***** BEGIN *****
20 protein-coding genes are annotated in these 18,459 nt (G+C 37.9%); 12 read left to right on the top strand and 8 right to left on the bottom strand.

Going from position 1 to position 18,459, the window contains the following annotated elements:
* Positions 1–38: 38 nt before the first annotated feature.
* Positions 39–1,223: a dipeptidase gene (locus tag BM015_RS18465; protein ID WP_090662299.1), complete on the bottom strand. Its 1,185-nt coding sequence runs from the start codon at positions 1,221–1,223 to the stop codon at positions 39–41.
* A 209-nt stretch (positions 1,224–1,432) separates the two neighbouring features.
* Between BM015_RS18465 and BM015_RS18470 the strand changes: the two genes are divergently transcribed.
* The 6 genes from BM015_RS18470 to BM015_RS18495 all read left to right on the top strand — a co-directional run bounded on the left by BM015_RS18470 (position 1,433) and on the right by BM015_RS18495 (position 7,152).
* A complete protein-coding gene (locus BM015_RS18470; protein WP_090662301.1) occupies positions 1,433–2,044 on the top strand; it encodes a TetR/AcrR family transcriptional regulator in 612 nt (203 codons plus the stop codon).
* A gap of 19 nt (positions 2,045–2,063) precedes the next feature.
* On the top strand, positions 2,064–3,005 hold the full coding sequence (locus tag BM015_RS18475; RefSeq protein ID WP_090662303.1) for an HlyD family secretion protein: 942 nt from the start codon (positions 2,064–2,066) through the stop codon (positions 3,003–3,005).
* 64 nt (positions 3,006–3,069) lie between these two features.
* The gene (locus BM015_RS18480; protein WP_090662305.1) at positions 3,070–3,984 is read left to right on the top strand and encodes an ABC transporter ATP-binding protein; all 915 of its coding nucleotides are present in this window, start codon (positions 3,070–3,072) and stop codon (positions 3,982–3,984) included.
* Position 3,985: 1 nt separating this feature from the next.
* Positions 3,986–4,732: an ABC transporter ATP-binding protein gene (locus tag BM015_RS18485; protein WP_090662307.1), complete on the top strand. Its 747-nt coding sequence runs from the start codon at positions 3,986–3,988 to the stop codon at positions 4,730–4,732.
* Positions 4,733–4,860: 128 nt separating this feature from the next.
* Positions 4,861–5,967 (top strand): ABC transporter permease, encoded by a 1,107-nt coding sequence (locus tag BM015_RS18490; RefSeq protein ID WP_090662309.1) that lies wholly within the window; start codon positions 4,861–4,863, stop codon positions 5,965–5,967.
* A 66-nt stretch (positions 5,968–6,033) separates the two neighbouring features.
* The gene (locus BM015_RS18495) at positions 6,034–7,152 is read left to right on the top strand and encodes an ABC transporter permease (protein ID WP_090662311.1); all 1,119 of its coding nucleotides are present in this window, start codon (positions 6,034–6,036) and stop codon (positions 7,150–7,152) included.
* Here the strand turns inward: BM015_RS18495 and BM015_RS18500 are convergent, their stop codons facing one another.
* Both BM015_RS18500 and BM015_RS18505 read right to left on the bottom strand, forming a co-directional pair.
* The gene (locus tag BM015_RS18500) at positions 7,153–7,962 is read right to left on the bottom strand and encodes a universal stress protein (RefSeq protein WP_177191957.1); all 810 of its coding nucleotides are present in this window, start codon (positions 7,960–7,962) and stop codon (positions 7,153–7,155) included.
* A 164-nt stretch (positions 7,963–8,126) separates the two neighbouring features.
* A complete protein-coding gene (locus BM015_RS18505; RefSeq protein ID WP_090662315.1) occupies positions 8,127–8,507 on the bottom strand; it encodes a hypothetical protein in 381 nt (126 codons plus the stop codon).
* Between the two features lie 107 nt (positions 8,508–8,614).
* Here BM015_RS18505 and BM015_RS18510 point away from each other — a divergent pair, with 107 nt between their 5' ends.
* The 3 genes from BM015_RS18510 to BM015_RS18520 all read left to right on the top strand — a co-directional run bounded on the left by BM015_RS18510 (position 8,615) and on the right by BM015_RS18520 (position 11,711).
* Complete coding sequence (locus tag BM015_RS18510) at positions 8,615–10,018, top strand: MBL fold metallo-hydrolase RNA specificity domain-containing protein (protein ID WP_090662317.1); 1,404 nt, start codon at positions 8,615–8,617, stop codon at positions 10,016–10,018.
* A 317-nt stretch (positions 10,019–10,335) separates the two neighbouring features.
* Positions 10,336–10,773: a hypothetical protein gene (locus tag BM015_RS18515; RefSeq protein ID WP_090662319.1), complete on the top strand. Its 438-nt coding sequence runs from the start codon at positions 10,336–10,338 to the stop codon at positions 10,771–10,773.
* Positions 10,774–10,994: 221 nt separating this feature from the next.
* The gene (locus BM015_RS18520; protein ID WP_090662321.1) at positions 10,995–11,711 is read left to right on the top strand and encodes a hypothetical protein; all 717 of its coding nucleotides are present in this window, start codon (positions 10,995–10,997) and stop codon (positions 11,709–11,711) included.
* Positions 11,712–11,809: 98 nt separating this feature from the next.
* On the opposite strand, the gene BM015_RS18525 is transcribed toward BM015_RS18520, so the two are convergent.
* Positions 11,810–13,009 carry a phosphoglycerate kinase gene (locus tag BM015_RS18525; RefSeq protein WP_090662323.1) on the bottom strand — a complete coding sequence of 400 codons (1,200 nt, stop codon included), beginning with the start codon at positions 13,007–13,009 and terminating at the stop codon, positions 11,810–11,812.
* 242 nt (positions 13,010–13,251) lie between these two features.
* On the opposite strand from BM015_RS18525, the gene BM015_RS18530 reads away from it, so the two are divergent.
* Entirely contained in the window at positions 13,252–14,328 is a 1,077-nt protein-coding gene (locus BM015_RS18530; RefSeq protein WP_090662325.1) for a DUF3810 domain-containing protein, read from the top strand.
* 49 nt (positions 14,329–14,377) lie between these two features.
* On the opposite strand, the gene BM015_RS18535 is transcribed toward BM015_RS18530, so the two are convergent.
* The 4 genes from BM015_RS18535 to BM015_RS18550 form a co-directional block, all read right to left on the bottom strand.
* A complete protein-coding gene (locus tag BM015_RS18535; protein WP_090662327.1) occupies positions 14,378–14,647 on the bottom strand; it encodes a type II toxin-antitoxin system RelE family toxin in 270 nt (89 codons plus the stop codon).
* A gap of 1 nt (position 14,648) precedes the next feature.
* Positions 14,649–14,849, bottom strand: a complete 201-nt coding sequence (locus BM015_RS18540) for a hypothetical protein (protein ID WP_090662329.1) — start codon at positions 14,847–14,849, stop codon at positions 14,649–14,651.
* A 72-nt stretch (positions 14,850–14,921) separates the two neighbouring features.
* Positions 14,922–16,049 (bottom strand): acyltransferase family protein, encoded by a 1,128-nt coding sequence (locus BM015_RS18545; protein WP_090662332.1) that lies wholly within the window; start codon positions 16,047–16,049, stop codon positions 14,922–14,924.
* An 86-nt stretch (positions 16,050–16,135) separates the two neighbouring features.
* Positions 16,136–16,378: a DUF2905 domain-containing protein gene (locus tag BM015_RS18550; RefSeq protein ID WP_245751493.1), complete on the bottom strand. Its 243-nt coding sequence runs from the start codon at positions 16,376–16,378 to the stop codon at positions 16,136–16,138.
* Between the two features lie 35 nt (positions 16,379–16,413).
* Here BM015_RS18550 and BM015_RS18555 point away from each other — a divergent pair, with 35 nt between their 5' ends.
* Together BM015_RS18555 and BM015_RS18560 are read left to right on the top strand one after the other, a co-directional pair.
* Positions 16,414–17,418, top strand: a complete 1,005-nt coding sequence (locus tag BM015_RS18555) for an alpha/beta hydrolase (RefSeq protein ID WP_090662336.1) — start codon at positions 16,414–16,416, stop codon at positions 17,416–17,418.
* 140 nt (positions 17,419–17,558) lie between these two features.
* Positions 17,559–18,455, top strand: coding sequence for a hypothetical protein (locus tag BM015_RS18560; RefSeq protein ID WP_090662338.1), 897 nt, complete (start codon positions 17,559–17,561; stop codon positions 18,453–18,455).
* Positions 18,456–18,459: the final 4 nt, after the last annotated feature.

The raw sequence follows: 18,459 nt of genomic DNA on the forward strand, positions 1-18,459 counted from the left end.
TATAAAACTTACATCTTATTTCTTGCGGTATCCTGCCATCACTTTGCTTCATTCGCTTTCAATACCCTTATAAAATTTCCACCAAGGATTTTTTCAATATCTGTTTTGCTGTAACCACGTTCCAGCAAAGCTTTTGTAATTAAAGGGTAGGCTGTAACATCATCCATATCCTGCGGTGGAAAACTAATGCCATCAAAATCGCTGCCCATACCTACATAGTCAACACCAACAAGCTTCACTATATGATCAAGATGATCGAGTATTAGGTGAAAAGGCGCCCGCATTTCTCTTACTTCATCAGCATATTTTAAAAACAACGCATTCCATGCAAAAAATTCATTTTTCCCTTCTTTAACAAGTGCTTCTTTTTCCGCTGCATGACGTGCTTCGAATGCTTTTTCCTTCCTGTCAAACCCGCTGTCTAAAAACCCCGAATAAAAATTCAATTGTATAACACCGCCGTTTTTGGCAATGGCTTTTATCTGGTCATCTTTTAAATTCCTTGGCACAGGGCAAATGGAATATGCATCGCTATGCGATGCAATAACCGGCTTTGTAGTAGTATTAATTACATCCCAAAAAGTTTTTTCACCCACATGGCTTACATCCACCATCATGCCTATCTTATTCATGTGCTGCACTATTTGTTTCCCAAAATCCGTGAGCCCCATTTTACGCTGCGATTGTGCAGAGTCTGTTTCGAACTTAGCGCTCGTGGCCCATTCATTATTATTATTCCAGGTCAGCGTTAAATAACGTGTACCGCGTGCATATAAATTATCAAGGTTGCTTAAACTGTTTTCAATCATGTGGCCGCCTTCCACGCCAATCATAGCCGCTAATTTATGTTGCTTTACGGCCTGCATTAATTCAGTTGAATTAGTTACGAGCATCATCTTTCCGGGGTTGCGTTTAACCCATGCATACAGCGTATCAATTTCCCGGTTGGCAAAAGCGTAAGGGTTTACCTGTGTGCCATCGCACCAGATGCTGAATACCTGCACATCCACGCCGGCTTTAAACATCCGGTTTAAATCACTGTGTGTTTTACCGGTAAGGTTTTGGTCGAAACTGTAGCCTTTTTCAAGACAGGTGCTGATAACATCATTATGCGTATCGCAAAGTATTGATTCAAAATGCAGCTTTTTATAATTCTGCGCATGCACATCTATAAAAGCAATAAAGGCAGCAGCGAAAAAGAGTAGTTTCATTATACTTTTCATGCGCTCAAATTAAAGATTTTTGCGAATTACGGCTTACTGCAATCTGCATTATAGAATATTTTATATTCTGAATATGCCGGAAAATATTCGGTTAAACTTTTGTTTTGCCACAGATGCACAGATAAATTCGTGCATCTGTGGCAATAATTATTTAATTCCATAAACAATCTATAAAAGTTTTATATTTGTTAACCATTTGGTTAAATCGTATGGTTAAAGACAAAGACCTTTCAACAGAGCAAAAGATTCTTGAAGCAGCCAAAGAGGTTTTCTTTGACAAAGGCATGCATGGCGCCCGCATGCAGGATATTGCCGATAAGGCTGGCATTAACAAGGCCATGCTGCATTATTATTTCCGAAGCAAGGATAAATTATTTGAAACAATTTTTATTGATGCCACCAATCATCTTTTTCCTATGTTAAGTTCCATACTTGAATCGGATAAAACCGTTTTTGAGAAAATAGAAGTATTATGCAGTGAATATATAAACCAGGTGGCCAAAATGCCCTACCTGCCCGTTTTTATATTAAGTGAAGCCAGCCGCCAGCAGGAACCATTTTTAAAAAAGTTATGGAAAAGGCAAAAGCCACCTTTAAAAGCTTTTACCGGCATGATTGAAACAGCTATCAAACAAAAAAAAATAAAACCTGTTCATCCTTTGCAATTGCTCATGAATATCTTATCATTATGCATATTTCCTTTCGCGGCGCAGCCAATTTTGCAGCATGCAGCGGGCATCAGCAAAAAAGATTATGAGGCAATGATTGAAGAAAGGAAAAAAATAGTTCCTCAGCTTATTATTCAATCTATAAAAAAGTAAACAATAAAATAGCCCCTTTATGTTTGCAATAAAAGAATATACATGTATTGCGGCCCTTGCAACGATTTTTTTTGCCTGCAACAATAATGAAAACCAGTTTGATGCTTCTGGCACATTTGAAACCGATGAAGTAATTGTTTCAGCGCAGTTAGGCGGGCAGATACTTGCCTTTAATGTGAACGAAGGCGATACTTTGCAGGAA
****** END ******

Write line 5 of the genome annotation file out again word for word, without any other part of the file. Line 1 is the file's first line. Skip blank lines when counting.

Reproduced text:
* A 209-nt stretch (positions 1,224–1,432) separates the two neighbouring features.